Pentagon, FCC Draw Up Rival Plans for Military 5G Spectrum

The Pentagon and the Federal Communications Commission are preparing separate plans for Defense Department-controlled 5G wireless spectrum, both dubbed the Beat China for 5G Act of 2020. The Pentagon would create a military cellular network and lease extra capacity to the private sector. The FCC wants to auction some of the spectrum in late 2021. The Pentagon’s more detailed plan may go public before the November 3 presidential election. The spectrum is currently used for military radar and aviation. Continue reading Pentagon, FCC Draw Up Rival Plans for Military 5G Spectrum

TikTok-Oracle Deal Rests on Data Security, Ownership Details

In its deal with Oracle, ByteDance is angling for majority ownership of TikTok. “Conceptually, I can tell you I don’t like that,” responded President Donald Trump, who is still in favor of U.S. majority ownership of the app’s operations. Although Trump admitted he hadn’t been briefed on the specifics of the deal, Senate Republicans and others are concerned that it falls short of the original goal. A source stated that Treasury Secretary Steven Mnuchin aims to ensure that U.S. ownership is “well over 50 percent.” Meanwhile, the Commerce Department, at President Trump’s direction, announced this morning that TikTok and WeChat will be banned from app stores in the U.S. beginning on Sunday. Continue reading TikTok-Oracle Deal Rests on Data Security, Ownership Details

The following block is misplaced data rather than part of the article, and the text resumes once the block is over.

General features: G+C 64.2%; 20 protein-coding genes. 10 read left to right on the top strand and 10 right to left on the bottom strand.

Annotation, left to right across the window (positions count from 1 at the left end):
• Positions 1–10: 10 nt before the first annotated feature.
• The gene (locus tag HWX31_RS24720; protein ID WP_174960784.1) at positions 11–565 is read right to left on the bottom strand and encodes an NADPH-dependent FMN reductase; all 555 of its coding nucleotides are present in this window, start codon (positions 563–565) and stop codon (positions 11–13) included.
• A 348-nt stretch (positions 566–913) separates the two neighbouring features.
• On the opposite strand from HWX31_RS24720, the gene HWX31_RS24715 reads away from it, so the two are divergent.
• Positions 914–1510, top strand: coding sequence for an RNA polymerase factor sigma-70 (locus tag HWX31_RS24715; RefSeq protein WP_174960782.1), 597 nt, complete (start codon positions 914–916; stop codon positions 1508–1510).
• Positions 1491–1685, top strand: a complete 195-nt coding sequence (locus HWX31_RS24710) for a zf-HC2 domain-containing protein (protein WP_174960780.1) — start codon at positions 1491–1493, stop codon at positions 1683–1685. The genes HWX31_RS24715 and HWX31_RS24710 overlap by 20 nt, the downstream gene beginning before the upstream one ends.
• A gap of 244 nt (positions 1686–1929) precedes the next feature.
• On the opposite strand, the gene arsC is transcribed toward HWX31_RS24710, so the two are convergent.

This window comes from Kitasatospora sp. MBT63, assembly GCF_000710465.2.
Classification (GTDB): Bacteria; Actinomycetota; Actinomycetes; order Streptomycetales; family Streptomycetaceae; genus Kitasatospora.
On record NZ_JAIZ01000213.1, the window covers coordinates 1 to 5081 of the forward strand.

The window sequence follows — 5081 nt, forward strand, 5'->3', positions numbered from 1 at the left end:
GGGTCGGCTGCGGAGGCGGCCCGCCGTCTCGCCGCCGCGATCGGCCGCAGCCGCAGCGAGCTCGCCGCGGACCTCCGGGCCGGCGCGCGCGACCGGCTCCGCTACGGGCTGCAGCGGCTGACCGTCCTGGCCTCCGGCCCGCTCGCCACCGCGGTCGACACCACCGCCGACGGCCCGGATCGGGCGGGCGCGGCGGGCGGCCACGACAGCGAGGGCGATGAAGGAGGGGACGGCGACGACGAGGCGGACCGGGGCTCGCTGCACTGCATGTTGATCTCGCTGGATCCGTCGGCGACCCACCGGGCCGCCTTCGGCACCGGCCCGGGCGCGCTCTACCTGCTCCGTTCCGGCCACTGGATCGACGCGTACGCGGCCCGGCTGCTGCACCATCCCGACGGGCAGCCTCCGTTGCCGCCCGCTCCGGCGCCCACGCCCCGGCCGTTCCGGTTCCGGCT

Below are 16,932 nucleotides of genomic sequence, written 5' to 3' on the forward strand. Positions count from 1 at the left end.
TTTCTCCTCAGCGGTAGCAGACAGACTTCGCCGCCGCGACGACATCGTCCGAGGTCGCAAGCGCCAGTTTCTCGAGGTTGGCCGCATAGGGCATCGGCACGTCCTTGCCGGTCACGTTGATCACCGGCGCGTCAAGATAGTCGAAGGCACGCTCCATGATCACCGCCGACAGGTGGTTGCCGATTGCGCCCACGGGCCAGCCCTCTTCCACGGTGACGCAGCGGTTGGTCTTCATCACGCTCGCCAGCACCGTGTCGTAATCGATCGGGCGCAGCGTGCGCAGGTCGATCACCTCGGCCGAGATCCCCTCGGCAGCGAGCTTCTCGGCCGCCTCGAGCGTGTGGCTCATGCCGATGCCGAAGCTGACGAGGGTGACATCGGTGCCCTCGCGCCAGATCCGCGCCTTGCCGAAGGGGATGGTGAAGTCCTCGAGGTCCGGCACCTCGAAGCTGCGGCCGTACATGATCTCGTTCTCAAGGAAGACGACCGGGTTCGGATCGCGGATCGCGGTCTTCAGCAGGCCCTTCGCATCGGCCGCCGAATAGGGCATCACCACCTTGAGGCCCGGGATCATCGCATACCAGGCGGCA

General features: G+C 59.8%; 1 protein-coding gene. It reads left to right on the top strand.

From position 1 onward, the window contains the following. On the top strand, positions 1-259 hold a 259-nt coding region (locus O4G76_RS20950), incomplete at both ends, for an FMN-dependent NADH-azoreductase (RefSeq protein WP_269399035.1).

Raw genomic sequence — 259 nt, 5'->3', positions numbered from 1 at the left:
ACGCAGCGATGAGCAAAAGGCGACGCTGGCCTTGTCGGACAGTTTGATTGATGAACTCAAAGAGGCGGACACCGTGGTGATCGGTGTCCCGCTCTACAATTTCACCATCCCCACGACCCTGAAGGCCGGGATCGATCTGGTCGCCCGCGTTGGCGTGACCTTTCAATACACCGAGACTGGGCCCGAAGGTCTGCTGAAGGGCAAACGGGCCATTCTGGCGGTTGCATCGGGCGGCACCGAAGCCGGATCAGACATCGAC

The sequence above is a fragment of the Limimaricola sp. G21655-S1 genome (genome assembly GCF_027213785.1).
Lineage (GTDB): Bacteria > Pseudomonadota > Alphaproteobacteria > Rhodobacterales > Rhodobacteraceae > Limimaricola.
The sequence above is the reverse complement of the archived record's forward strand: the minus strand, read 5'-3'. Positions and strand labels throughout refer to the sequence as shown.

Huawei to Sell Phones with Its Own OS and App Ecosystem

Next year, Huawei Technologies will begin to sell phones running its own operating system, HarmonyOS, and app ecosystem. After the Trump administration limited the Chinese company’s access to U.S.-originated components and chips built with U.S. technology, Huawei was cut off from all Google software. Nonetheless, in Q2, its phones were top sellers, beating out Samsung and Apple, mainly due to strong domestic sales. The beta version of its new phones will be available to app developers by the end of 2020. Continue reading Huawei to Sell Phones with Its Own OS and App Ecosystem

Qualcomm Seeks Permission to Sell Chips to China’s Huawei

Semiconductor manufacturer Qualcomm is presenting its case to the Trump administration for an exemption to the ban on selling components to Huawei Technologies, noting that the injunction has the impact of enriching its foreign competitors. The White House ban is part of the administration’s ongoing technology battle with China, which has intensified in recent months. Huawei would use Qualcomm chips for its 5G phones, but the San Diego-based company would need a license from the Commerce Department to be able to ship them. Continue reading Qualcomm Seeks Permission to Sell Chips to China’s Huawei